COLUMN: It’s politics as usual: Early impressions of the new candidates with a cherry on top

By Emma Claire Sohn

In the past week I’ve been bumper-stickered, buttoned, hand-shaked, brochured, yard-signed, patted on the back, smiled at and schmoozed. Election season has come. We won’t touch a ballot for another three weeks, but I don’t think I could stomach another spoon-fed stance on education. But free ice cream is free ice cream, and so I was obliged to attend the Illinois Student Senate’s Ice Cream Social “Meet and Greet” on Tuesday.

I went into this election season with an open mind, but the same stereotypes I’ve been witness to all my life are being perpetuated both locally and nationally.

Nicely put, the Republicans are old. Listening to Judy Myer’s brief self-introduction merited a “condescending lunch lady” note under her name in my book, which was later revised when she mentioned her previous career as a substitute teacher (I wasn’t too far off). Tim Johnson, our current representative from the 15th Congressional District, didn’t even show. The press secretary he sent in his stead had the persona of an undertaker, a step up from Johnson’s own skeletal self. I can only vote and hope that within the next three weeks his political career will better reflect his own ghastly character.

And the Dems aren’t looking any younger, or in touch, for that matter. Naomi Jakobsson looks as confused in person as her policies have been during her four year stint in office as the State Representative for the 103rd district.

Politics are looking gloomy as usual. Perhaps it’s heightened this year by the national scandals that have consumed the country. Maybe it’s the cut-throat vibe eminating from both sides of the spectrum as the tight battle for Congress heats up. Or maybe it’s the fact that this election will be one of the most crucial of our lifetime, as the leaders we punch out on Nov. 7 will determine how we handle the conflict in Iraq, our greedy energy policies and a slew of religious based moral issues. Or maybe the political atmosphere is just a reflection of the lousy weather that’s hit Champaign County recently.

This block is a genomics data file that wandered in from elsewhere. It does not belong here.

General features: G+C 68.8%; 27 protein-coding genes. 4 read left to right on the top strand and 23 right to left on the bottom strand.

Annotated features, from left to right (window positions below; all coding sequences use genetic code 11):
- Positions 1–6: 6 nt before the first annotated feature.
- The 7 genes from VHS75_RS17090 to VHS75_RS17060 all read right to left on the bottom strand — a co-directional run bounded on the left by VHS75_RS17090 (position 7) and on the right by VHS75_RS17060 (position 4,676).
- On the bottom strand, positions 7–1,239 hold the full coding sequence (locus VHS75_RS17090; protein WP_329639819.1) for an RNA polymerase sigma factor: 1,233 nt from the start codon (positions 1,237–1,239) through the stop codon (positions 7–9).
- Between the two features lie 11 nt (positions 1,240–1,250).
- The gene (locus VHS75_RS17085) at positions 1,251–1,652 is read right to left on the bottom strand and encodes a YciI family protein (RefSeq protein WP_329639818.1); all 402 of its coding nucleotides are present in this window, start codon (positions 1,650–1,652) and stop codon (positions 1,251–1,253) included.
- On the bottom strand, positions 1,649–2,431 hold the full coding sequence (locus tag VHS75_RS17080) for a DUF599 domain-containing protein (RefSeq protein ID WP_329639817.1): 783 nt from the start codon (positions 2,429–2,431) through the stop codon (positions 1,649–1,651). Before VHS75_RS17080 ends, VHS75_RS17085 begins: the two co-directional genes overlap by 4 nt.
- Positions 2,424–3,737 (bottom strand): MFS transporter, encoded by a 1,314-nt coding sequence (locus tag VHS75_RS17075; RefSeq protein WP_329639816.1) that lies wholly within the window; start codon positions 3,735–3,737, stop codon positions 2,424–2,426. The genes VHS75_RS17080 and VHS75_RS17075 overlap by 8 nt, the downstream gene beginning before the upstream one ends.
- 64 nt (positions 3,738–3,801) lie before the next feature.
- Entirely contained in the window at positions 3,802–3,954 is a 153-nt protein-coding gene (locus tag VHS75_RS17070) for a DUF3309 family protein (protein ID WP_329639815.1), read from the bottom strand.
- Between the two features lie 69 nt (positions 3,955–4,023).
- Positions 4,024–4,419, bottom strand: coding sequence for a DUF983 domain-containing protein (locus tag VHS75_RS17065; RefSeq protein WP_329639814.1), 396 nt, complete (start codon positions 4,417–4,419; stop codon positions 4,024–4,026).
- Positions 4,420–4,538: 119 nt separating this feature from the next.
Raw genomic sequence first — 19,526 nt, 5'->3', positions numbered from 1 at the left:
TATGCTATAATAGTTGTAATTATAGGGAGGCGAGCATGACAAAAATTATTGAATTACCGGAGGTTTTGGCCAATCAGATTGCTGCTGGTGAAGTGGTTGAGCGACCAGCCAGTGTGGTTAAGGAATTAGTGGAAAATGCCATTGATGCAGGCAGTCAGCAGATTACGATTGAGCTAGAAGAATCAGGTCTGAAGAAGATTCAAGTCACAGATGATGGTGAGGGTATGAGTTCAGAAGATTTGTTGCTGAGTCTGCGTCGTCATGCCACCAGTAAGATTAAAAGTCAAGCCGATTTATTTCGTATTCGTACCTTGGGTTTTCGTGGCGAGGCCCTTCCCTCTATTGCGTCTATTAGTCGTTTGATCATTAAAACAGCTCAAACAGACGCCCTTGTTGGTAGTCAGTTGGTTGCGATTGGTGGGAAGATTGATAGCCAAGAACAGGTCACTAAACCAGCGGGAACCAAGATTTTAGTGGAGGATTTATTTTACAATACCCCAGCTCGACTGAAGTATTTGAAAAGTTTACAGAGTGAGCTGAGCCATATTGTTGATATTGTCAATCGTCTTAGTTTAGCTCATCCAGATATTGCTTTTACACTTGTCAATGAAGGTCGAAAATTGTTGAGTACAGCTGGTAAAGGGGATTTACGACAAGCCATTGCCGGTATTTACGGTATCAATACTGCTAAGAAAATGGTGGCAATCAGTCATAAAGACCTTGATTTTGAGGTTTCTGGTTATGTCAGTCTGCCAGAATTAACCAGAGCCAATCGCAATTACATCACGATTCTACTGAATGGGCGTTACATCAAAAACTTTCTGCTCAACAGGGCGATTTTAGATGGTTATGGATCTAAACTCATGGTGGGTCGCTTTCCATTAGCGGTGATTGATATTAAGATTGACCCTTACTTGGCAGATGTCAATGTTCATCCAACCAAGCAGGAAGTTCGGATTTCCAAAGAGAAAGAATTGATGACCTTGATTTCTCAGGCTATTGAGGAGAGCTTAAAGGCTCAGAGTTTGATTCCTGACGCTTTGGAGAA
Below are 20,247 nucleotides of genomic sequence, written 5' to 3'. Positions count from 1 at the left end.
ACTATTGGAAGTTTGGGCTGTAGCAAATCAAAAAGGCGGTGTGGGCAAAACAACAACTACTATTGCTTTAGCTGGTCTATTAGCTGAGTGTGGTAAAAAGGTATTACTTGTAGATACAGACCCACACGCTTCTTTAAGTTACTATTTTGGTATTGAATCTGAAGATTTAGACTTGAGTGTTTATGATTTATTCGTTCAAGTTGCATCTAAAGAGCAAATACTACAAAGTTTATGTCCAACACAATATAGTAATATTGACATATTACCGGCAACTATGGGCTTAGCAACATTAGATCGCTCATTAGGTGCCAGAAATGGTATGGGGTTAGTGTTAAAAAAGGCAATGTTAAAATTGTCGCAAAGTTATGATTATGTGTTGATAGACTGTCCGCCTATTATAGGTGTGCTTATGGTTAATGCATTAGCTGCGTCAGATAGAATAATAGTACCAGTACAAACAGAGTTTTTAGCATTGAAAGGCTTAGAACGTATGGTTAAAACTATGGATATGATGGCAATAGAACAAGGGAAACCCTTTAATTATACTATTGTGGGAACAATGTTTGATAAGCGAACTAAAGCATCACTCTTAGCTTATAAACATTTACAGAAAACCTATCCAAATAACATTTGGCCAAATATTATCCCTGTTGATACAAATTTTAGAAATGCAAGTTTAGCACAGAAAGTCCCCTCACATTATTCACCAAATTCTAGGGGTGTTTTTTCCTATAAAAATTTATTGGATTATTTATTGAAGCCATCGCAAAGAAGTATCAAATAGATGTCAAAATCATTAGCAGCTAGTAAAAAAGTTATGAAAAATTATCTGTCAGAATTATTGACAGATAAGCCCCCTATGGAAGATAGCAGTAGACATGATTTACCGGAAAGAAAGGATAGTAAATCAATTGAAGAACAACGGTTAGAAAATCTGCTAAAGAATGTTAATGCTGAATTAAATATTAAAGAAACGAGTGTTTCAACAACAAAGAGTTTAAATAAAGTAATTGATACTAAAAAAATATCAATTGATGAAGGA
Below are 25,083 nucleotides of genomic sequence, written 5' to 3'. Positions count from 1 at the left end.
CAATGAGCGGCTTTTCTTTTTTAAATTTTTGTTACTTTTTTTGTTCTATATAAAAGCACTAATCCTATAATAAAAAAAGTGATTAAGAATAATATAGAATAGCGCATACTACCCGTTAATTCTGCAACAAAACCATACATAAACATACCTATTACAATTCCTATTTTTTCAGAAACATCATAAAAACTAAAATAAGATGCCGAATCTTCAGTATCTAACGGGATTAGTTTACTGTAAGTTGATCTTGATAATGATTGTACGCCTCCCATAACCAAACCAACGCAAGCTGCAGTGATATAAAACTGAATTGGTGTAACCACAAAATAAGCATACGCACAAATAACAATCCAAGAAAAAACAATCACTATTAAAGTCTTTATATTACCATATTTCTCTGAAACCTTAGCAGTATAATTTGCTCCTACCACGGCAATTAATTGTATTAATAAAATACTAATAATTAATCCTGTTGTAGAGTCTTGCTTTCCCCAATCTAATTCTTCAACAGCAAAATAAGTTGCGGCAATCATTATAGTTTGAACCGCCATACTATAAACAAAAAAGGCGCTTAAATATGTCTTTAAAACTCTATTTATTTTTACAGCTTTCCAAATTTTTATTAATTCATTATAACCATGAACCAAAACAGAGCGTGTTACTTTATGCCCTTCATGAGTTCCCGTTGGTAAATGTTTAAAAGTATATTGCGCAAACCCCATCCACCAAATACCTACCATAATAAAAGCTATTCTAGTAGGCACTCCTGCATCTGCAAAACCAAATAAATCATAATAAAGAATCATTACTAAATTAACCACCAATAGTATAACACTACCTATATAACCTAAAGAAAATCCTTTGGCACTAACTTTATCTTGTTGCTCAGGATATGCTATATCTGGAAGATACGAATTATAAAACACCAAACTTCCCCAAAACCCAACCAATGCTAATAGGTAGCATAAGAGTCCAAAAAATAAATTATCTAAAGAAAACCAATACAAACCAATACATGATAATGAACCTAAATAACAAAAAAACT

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    There were a few candidates that stuck out as a glimmer of hope on the horizon. My personal favorites are Dr. Gill, the Democratic candidate for 15th U.S. District Representative, and Tom Abram, the Green Party’s response to Jakobsson as 103rd District State Representative.

    Gill is an emergency room doctor by trade, and if that’s not a respectable profession, I don’t know what is. He is a highly specialized professional trained in making quick, vital decisions. These are the kind of basic qualities that get muddled in the day to day hustle of professional politicians. Beyond that, Gill is a classic charismatic “everyman,” the type of guy that frequents the Quad armed with a smile on his face and a load of stickers – just like your family pediatrician. His friendly nature and experience in health care make him an easy choice for Congress.

    Mahatma Gandhi once said, “You must be the change you want to see in the world.” I hear a lot of complaining about politics around campus, but there are few who take Mr. Gandhi up on his challenge. I think that’s why I find Tom Abram so refreshing. Abram is a 2005 graduate from the University in electrical engineering and is currently employed by the University reducing energy use in small businesses in the area. If I woke up tomorrow with visions of Rush Limbaugh dancing in my head and a divine call to the Right in my heart, I would still admire Tom Abram. His desire is pure, a far cry from most politicians. And he’s running for the Greens, a party which refuses corporate funding, which reflects his policies and is a welcome change from mainstream politicians easily swayed by the corporate dollar.

    The Illinois Student Senate’s Ice Cream Social was an excellent opportunity to meet the candidates, but these individuals will be hovering around campus for three more weeks trying to secure your vote. Perception isn’t everything in politics, but it sure makes a difference in the polls. Go listen to our local candidates for yourself. Ask them where they stand on issues that are important to you.

    The ability to put a name with a face and a handshake far outweighs any Google search completed on the eve of elections. At the very least you’ll walk away with a free bumper sticker.